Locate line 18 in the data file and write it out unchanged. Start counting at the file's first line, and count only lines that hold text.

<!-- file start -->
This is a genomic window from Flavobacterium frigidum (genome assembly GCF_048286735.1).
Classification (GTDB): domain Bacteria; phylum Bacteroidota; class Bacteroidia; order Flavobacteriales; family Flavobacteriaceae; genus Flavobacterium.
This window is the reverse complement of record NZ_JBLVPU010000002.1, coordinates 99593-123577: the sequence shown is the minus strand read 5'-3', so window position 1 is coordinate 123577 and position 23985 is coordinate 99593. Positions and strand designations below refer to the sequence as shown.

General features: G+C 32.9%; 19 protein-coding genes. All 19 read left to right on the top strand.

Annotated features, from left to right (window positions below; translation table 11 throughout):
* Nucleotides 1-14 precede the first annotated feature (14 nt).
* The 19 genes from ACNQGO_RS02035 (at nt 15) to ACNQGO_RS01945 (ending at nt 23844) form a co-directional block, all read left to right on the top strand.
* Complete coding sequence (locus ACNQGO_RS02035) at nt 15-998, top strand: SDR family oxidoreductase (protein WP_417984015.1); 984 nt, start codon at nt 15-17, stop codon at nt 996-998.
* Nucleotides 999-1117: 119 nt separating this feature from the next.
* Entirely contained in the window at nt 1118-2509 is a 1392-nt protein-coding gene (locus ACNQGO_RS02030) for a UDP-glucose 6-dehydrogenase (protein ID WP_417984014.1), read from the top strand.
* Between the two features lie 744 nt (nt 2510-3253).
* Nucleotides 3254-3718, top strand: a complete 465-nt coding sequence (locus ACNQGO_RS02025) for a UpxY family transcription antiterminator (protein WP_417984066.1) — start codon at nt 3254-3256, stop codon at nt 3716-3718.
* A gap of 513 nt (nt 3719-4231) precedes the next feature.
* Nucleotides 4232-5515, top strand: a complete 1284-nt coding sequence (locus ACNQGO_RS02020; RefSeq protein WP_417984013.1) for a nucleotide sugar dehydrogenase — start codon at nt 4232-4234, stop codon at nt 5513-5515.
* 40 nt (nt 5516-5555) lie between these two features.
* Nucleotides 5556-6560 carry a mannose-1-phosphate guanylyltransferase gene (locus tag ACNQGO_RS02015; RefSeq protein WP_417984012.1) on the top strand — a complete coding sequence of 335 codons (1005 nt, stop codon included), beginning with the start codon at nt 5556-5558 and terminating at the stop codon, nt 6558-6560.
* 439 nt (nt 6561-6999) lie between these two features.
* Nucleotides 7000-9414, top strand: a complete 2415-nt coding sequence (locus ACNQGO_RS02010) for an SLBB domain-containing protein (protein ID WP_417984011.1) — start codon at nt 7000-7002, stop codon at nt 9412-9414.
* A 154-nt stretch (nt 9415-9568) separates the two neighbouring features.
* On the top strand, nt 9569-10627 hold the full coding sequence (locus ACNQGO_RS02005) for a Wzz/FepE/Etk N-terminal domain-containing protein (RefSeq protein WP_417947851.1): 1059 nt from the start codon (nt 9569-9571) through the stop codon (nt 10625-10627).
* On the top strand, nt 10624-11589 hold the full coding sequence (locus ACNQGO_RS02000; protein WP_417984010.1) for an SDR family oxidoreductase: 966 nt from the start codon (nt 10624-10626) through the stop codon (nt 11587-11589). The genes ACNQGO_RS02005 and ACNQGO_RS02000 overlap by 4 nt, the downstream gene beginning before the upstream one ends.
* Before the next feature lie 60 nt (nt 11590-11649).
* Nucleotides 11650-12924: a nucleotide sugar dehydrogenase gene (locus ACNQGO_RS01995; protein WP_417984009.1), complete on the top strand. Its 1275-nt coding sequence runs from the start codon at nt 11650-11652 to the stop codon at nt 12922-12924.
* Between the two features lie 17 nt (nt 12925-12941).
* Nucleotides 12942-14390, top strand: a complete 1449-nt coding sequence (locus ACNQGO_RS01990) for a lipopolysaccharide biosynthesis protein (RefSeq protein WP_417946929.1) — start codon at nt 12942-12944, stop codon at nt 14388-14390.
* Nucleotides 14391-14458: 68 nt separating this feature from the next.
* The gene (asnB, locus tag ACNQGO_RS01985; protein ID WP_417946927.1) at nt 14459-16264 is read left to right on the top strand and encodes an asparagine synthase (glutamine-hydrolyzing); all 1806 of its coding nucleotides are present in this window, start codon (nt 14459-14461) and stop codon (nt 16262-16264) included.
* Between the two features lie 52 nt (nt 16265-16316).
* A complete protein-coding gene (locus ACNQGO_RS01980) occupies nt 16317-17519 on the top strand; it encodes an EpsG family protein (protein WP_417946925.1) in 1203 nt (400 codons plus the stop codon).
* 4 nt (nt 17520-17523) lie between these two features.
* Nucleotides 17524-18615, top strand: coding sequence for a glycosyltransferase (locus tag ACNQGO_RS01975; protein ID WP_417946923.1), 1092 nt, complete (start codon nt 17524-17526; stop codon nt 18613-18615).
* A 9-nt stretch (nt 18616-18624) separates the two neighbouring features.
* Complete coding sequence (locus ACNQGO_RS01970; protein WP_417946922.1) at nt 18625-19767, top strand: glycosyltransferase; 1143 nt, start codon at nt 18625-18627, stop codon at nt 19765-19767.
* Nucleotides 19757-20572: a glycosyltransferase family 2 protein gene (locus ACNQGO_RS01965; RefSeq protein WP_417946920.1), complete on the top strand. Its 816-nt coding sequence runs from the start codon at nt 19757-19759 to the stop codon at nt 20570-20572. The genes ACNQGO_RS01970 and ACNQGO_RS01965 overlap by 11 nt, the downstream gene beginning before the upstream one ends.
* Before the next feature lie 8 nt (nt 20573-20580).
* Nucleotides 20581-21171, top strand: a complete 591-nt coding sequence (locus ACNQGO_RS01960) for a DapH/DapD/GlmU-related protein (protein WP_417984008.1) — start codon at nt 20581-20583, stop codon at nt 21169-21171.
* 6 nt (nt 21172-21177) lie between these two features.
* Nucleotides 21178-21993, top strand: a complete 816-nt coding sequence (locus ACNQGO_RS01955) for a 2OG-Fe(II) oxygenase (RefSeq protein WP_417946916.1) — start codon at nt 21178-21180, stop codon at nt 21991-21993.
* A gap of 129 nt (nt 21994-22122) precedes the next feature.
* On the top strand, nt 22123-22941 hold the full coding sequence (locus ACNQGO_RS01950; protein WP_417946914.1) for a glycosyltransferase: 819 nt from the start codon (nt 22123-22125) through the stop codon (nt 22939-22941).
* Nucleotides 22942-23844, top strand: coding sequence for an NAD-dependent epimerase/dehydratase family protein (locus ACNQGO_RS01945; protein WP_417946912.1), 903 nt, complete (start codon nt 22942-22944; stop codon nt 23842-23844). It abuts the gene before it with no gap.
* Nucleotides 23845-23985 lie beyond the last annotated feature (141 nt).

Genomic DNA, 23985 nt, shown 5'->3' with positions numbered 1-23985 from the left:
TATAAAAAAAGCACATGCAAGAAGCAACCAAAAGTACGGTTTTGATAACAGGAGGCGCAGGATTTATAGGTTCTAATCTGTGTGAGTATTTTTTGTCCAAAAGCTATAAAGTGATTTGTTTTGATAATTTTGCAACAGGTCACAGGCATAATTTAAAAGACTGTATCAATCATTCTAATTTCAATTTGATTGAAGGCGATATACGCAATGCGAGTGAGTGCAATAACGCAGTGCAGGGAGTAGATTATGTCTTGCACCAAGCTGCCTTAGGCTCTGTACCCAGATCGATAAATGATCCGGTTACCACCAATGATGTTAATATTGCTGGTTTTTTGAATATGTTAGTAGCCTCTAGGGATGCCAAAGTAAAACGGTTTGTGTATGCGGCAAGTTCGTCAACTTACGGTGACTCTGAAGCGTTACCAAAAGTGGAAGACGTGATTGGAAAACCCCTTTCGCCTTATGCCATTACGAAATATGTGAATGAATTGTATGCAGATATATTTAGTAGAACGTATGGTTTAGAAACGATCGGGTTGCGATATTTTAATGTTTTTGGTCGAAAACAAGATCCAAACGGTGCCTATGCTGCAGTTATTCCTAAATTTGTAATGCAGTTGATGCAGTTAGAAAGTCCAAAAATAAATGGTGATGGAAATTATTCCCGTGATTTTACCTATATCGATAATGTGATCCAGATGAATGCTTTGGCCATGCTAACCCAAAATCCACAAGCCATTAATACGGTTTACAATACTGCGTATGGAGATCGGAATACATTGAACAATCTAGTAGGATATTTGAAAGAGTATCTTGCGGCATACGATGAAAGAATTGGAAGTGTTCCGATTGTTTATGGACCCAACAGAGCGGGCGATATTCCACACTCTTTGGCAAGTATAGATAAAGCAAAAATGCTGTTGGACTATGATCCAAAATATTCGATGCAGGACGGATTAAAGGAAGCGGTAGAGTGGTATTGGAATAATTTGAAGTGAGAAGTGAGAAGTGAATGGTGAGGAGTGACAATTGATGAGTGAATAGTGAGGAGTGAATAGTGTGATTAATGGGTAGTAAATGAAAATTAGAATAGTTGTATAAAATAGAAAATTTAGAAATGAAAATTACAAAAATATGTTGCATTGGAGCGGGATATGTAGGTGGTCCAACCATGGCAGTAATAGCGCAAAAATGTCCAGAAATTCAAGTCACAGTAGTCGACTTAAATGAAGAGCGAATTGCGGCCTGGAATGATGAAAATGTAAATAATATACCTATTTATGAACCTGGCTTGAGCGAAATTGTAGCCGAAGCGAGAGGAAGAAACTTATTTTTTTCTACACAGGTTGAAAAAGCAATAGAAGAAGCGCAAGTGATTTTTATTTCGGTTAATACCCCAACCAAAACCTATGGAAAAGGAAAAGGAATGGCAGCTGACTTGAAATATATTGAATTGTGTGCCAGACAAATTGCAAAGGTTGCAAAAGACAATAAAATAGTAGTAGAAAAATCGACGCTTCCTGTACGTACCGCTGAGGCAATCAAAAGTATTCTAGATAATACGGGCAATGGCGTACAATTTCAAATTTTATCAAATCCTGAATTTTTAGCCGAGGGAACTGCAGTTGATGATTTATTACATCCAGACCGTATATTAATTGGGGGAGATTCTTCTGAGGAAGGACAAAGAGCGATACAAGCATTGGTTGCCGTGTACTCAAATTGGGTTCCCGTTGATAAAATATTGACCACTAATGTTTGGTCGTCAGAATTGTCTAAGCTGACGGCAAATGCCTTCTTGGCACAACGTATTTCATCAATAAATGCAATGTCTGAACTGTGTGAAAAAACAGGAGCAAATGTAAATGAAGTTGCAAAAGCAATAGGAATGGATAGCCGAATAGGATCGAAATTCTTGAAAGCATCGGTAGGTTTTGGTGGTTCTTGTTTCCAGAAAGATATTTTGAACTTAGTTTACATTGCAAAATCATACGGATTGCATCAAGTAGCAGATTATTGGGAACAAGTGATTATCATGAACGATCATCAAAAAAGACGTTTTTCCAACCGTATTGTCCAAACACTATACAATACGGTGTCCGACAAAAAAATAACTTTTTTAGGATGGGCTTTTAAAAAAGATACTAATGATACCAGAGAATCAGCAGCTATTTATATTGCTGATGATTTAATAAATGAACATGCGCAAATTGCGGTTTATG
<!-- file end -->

* Nucleotides 7000-9414, top strand: a complete 2415-nt coding sequence (locus ACNQGO_RS02010) for an SLBB domain-containing protein (protein ID WP_417984011.1) — start codon at nt 7000-7002, stop codon at nt 9412-9414.